- Mortgage lender turns to other debt to fill collateral pool
- Use of covered bonds increases risks of cross-ownership
Amid a combination of bonds coming due and rising liquidity needs, Norway’s second-largest issuer of covered bonds, SpareBank 1 Boligkreditt, is using fewer home loans to backstop its roughly 181 billion kroner ($22 billion) in outstanding debt.
The Stavanger-based lender is filling up its collateral pool with government debt, derivatives and covered bonds, including its own. While investors and analysts are still confident in the safety of Norwegian mortgages, the intertwining commitments of covered bonds backstopping other covered bonds are raising concerns.
“The general problem with high liquidity requirements for these companies is that an investment in a covered bond issuer partially and indirectly also becomes an investment in other covered bond issuers,” Daniel Berg, global head of fixed income and currencies at DNB Asset Management, a unit of Norway’s largest bank, said in an e-mail. “Bonds are tied closely together. The market is the therefore more entangled.”
These types of entanglements, through bond deals or derivatives, have proved fatal for financial systems before, playing a major part in the crisis that erupted in the U.S. in 2007 and the collapse that brought down the economy of Iceland in 2008.
Still, overall, there’s nothing “dramatic” about the situation, Berg said. “Sparebank 1 Boligkreditt is among the most diversified, liquid and transparent covered bond issuers out there and is one of my favorites.”
While Norway, western Europe’s largest oil producer, has so far been able to avoid an outright recession despite a collapse in crude prices, its western oil regions have been hard hit. In the oil capital Stavanger, home prices have slid about 11.5 percent from a peak in May 2013. By comparison, values have jumped 26.5 percent over the same period in the capital Oslo, which is less impacted by the oil crash.
SpareBank 1 Boligkreditt, which gets its loans from a nationwide alliance of savings banks, says its AAA rated covered bonds are perfectly safe and its loans have no defaults. The entire collateral pool is made up of about 13 percent of supplementary assets, within the 20 percent limit set by Norwegian law. That may rise to 30 percent with special approval from the Financial Supervisory Authority.
"The reason why we hold liquidity reserves is a precautionary principle to meet future maturities falling due, this is also in line with regulatory requirements already introduced or expected to be implemented,” said Arve Austestad, the chief executive of the lender. “This has nothing to do with available mortgages or lack of desire from banks to transfer loans."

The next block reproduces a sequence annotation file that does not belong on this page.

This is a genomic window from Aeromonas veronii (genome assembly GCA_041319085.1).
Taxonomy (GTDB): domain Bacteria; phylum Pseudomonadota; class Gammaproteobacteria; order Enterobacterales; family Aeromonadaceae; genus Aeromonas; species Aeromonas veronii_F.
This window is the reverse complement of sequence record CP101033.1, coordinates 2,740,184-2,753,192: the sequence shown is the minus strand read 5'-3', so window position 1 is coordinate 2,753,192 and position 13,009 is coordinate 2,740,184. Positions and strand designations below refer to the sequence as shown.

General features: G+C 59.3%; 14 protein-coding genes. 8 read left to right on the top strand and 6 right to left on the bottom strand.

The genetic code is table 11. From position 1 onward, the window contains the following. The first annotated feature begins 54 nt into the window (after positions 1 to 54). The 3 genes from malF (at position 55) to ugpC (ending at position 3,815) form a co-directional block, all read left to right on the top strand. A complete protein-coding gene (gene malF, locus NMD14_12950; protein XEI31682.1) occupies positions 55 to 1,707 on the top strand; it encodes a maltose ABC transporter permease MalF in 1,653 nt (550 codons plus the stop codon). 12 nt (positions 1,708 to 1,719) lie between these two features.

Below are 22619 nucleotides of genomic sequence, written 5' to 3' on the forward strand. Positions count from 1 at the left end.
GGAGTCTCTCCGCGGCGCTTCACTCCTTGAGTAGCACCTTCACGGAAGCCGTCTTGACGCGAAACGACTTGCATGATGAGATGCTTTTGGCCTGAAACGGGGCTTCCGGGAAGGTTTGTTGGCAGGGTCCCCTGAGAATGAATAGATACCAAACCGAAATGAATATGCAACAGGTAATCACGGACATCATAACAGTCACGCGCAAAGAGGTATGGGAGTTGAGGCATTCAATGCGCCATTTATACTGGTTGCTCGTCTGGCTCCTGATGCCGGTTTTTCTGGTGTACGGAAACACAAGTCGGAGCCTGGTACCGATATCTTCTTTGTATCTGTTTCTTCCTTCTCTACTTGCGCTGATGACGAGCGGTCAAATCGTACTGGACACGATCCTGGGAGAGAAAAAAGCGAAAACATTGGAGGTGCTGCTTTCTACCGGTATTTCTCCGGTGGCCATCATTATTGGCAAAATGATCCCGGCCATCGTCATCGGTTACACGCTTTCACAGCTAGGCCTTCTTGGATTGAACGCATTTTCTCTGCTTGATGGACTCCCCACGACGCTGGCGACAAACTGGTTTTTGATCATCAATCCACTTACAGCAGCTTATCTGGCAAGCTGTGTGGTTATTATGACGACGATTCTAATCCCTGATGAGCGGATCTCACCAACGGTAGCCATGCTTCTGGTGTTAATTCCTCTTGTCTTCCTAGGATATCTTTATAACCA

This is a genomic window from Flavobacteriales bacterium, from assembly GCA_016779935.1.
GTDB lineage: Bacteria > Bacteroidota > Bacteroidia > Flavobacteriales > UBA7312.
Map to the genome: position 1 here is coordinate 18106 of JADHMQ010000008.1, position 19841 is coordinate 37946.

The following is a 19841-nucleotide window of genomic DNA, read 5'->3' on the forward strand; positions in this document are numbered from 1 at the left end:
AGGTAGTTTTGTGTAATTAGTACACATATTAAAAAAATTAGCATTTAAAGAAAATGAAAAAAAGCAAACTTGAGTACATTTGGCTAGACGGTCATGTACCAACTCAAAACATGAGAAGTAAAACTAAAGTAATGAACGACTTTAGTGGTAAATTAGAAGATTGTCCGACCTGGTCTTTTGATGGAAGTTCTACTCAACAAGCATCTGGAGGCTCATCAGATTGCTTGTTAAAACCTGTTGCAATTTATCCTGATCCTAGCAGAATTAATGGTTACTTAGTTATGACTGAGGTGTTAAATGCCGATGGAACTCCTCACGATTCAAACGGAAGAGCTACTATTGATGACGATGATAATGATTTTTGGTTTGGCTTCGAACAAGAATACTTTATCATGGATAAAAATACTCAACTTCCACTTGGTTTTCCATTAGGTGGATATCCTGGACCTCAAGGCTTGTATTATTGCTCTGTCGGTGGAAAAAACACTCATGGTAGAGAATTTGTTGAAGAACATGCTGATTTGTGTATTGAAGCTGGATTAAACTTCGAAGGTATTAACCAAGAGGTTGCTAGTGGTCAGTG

According to Austestad, stress tests show that house prices could plunge 30 percent overnight and the bank would still be able to maintain the requirements of the rating agencies. The covered bonds are 9 percent over-collateralized and the additional assets will cover the maturity payments coming due over the next 12 months, he said.
“In a situation where there are no more mortgages, and house prices fall, we need substitute assets to maintain the same security levels for investors,” he said, speaking generally of the industry. While acknowledging that there’s a “systemic risk” using mortgages as collateral it’s an investment we know, he said.
Moody’s Investors Service last week put a negative rating on the whole Norwegian banking sector because of a “softening operating environment” due to the plunge in oil. It sees non-performing loans rising to about 2 percent by 2017 from 1 percent last year.
Covered bond issuance has boomed in Norway following last decade’s financial crisis. This has helped cut borrowing costs since most are sold abroad, but could also have increased the riskiness of the banking system since the safest home loans are brought off the balance sheet.
The rating company considers Norwegian covered bonds as “low risk, reflecting the strong credit profile of their issuers, conservative underwriting and loan inclusion standards, as well as Norway’s robust mortgage credit culture,” Oscar Heemskerk, associate managing director at Moody’s banking team, said in a statement. This “mitigates risks related to cross-ownership,” he said.
According to Austestad, the alliance of banks he relies on has 500 billion kroner in mortgages on their books.
“The use of covered bonds is not fully utilized,” he said. “They may keep reserves in case things become difficult.”